Dollar edges up, yen falls as easing lockdowns boosts risk appetite

Reuters TOKYO | Updated on May 11, 2020 Published on May 11, 2020

The dollar edged up in early London trading on Monday, while the Japanese yen weakened as risk appetite was boosted by more countries making moves to re-open their economies, despite the coronavirus continuing to spread.

Japan said on Monday it could end its state of emergency in many regions this week and New Zealand said it could ease restrictions on Thursday. The UK has also set out plans to ease the lockdown while in France shops re-opened on Monday.

The safe-haven Japanese yen hit a 10-day low versus the dollar, down more than 0.5 per cent since New Yorks close. Against a basket of comparable currencies, the dollar up around 0.1 per cent.

“The ongoing improvement in global investor risk sentiment following acute financial market strains in March reflects in part building investor optimism that the global economy is past the worst point of the COVID-19 crisis,” Lee Hardman, currency analyst at MUFG, wrote in a note to clients.

A conciliatory phone call between US and China trade negotiators on Friday also provided a boost to risk appetite, as it staved off fears of an imminent new round of US tariffs, even after US President Donald Trump said he was “very torn” over whether or not to end the preliminary phase one trade deal between the two countries.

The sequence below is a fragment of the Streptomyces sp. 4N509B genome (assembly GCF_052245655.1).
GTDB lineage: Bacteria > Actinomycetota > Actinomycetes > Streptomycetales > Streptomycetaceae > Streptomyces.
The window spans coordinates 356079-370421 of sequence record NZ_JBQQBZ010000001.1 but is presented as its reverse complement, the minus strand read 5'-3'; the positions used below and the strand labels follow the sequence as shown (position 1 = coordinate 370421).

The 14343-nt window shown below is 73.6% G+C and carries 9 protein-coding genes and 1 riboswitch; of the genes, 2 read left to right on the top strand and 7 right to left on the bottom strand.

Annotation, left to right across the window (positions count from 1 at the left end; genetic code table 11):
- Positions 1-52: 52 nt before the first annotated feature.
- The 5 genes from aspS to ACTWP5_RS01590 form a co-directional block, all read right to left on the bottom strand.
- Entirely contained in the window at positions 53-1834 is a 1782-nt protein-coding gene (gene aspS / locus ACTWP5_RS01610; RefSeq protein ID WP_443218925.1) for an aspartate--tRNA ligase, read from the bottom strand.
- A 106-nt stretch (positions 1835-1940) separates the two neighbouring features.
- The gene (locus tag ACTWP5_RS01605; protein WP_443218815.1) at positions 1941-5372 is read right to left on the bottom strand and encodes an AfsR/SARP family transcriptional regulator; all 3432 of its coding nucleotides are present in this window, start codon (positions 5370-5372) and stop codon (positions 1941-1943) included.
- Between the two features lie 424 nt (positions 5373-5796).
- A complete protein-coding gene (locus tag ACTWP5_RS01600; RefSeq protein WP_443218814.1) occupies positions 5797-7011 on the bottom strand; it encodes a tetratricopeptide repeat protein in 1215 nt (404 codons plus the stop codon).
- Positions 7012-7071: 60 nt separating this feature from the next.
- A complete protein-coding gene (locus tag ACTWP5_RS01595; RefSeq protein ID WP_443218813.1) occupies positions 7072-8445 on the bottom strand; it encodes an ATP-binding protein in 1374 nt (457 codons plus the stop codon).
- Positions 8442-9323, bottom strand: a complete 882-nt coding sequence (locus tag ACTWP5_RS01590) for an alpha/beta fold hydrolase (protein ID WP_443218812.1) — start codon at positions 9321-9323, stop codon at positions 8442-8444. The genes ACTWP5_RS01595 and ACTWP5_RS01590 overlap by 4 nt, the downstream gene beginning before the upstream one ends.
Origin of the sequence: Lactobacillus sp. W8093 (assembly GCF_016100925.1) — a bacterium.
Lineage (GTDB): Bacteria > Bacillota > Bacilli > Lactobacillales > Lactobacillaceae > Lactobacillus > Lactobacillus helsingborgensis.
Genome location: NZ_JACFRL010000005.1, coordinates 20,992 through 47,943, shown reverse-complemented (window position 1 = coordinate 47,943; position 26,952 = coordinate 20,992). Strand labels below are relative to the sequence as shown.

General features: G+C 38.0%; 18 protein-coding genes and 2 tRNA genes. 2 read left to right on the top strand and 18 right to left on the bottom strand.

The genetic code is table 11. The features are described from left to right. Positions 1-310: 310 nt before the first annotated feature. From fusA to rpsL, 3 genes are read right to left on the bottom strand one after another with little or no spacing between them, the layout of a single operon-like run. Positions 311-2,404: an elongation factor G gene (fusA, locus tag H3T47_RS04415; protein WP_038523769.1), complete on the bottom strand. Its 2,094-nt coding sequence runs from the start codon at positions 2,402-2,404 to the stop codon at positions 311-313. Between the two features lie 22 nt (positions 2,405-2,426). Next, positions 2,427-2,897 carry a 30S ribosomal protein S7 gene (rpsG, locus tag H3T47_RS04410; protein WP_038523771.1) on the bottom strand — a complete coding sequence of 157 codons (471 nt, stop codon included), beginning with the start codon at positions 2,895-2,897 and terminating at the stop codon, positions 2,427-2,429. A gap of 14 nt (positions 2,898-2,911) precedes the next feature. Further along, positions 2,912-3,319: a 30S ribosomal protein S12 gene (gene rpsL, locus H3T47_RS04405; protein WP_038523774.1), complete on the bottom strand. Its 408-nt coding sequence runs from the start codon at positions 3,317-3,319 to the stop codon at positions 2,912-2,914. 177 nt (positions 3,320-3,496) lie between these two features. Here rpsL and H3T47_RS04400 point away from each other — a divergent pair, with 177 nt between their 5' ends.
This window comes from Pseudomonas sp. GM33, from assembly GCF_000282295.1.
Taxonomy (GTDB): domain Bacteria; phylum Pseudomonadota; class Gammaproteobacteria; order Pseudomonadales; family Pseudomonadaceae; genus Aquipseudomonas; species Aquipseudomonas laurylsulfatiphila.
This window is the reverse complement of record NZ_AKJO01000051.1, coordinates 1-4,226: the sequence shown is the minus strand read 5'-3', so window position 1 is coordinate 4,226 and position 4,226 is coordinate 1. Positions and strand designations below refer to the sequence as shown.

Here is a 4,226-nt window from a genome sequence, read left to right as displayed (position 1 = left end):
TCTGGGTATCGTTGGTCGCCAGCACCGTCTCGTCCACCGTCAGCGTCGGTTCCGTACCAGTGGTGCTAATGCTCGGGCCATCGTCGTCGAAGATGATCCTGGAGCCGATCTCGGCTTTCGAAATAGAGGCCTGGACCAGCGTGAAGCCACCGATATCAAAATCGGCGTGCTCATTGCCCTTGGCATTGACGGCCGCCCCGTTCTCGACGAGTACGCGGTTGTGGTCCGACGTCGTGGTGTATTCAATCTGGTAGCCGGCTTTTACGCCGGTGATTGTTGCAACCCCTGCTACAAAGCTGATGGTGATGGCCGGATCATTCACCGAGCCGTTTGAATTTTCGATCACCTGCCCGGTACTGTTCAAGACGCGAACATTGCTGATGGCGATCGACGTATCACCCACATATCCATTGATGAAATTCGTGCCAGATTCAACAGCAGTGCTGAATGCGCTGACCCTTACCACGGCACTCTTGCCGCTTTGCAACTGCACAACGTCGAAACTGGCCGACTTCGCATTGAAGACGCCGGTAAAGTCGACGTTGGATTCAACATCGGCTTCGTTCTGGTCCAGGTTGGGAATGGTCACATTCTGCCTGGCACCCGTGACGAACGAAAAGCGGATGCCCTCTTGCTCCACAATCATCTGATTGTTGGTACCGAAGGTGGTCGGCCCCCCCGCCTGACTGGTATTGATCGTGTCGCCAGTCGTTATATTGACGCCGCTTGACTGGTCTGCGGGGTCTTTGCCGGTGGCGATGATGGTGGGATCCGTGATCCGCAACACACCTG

The euro was down slightly, having fallen in early London trading, last down around 0.1 per cent versus the dollar at $1.0832 .

The riskier Australian dollar was up slightly, while the New Zealand dollar was down 0.2 per cent, having fallen from around 0400 GMT.

The Norwegian crown hit new monthly highs versus the dollar at 0600 GMT, extending its decline from a late April lowpoint, last up around 0.3 per cent.

Easing lockdowns is interpreted as positive by traders as it enables economic activity curtailed by the coronavirus to resume. Lifting the lockdowns too early, however, risks triggering another wave of the new coronavirus.

South Korea warned of a second wave of the virus as infections rebounded to a one-month high and new infections have accelerated in Germany.

The US economy shed 20.5 million jobs in April, and the unemployment rate rose to 14.7 per cent, a government report on Friday showed. The true unemployment rate may be closer to 19.5 per cent.

Swiss franc site deposit data due on Monday is expected to show another large rise, which would support the theory that the Swiss National Bank wants to prevent the euro-franc exchange rate from going below 1.05, ING analysts wrote in a note to clients.

The franc was last down around 0.1 per cent versus the euro as demand for safe-havens eased, at 1.05295.


Published on May 11, 2020

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